Monday, April 08, 2013

Magical Thinking and the Modern World

I just had to re-connect Excel to the local printer; when I went to print a document, I got an error. So I pushed the "connect to printer" button. That didn't work. I pushed it again. A slightly different error, but still no connection. One more push, and the printer was re-connected.

And now I wonder if we moderns are training ourselves to be more susceptible to magical thinking than people living with more obviously mechanistic technology. We turn USB drives over three times before they finally insert, we ritually unplug and plug, turn off and on, and repeatedly hard-restart devices that operate in ways we really don't understand.

We just know the rituals -- if the computer freezes up, try this key combination, then that one, and finally hold down the button if you have to. (And make sure you never let the magic black smoke out of the box; that means it's broken for good.) We know what works, eventually -- but we often have to do the same thing several times, or work down an opaque list of odd button combinations before something does work. But we never get a good sense of the connection between what we did and what happened.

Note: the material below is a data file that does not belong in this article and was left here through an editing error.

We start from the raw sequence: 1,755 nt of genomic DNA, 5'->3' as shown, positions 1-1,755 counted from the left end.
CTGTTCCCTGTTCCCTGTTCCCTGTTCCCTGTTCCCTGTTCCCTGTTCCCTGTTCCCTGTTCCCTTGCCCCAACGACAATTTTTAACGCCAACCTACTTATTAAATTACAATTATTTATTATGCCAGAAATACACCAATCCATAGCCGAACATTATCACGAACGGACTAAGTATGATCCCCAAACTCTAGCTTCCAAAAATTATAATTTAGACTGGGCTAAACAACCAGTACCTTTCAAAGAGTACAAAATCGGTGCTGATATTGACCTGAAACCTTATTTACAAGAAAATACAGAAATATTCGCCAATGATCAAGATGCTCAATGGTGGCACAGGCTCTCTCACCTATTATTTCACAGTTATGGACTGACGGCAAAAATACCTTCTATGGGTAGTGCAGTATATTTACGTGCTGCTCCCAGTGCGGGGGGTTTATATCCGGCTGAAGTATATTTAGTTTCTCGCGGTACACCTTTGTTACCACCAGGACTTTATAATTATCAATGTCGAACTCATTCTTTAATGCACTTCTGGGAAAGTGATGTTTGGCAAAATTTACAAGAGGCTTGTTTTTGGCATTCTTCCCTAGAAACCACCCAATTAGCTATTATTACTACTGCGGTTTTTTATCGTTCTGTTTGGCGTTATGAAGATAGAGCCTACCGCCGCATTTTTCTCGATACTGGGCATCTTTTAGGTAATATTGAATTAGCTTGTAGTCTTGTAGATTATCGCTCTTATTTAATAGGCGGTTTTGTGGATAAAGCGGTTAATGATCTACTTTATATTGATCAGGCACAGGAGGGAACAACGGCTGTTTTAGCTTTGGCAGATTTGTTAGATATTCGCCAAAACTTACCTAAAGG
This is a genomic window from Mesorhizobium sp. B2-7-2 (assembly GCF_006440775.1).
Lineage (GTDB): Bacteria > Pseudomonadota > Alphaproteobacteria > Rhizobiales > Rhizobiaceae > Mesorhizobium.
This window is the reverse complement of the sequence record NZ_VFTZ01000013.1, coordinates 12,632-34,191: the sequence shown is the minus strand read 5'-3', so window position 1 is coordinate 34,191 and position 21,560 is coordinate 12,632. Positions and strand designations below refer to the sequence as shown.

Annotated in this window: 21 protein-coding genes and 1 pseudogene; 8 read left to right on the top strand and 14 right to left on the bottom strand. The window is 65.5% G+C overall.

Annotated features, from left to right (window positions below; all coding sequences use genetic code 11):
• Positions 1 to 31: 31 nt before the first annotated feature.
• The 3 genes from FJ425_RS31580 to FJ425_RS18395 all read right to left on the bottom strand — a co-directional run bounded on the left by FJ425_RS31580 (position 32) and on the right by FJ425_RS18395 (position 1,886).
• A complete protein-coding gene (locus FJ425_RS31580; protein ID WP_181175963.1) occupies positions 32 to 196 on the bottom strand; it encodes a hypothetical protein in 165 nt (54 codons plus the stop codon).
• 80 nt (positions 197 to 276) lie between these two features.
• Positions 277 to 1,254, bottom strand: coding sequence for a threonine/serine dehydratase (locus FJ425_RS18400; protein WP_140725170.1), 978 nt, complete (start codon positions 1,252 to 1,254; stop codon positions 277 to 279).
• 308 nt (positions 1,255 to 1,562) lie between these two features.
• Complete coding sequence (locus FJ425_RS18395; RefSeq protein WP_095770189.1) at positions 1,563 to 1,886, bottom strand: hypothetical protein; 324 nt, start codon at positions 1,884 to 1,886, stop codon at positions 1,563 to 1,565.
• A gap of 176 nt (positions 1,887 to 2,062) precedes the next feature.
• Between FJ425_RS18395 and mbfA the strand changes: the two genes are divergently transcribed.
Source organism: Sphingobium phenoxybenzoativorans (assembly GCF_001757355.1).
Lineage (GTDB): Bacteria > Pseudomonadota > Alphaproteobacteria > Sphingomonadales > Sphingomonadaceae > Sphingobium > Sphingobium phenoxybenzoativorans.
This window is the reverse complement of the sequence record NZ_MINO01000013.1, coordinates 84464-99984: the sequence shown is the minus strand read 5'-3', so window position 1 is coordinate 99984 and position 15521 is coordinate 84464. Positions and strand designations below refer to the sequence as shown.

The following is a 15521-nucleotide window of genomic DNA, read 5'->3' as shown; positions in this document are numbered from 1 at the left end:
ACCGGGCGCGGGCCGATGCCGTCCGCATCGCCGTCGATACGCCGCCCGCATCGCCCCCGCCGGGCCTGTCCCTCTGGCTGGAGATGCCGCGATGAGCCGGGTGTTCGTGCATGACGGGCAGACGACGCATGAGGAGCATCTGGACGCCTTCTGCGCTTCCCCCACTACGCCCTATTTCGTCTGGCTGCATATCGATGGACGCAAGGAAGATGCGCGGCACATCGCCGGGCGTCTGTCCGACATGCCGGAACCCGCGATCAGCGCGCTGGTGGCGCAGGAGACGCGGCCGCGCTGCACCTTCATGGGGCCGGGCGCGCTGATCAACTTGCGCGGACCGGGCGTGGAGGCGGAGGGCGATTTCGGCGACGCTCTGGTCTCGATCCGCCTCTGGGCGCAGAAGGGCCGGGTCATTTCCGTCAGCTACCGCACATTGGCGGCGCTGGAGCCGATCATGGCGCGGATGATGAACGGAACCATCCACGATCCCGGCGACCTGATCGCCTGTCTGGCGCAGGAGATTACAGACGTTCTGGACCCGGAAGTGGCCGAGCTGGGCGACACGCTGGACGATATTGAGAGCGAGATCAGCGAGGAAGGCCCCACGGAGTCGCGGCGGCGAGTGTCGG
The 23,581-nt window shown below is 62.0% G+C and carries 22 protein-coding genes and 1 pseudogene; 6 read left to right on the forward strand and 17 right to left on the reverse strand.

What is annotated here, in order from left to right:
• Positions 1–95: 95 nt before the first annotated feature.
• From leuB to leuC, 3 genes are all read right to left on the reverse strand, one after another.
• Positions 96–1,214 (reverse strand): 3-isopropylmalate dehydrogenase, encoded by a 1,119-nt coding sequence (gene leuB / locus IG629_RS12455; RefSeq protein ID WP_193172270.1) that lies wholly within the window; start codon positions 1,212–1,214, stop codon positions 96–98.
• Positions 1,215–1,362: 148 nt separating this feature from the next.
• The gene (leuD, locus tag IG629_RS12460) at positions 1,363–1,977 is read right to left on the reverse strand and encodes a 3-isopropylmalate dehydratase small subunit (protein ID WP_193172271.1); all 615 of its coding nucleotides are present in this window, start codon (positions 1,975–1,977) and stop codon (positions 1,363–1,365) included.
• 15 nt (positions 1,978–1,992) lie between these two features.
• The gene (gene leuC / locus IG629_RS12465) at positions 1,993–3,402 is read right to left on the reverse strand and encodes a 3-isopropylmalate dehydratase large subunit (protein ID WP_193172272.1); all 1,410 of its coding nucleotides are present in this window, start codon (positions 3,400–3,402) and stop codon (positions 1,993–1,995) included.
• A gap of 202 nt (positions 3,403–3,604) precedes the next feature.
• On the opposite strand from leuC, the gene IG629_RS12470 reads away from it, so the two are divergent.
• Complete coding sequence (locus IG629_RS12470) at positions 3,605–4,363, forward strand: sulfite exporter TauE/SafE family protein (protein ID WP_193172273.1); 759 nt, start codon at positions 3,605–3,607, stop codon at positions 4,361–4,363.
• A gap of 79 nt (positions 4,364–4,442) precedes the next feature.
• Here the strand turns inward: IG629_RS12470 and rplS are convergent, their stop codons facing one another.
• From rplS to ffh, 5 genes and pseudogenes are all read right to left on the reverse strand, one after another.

I have no solution for this; I'm just another person who has only a slight, foggy notion of how a computer chip works. But, as those chips, and the rituals that make them work, become ever smaller and ever more embedded in all of the things we touch, this will happen more and more.

What happens when your hoodie has a color-changing chip in it, but that chip will only turn from black to red when you zip and unzip twice quickly? Or your shoes keep losing track of your total distance walked unless you whack the heels together three times? What kind of a world will we have then, and what stories will we tell each other to explain our devices?

2 comments:

Michael Offutt, S.F.A. said...

Make sure that your printer has the correct driver installed. That may be part of the issue.

Andrew Wheeler said...

Michael: It's not really "my" printer -- it's just the networked printer closest to my office. And it did reconnect -- but only after the magical three tries!

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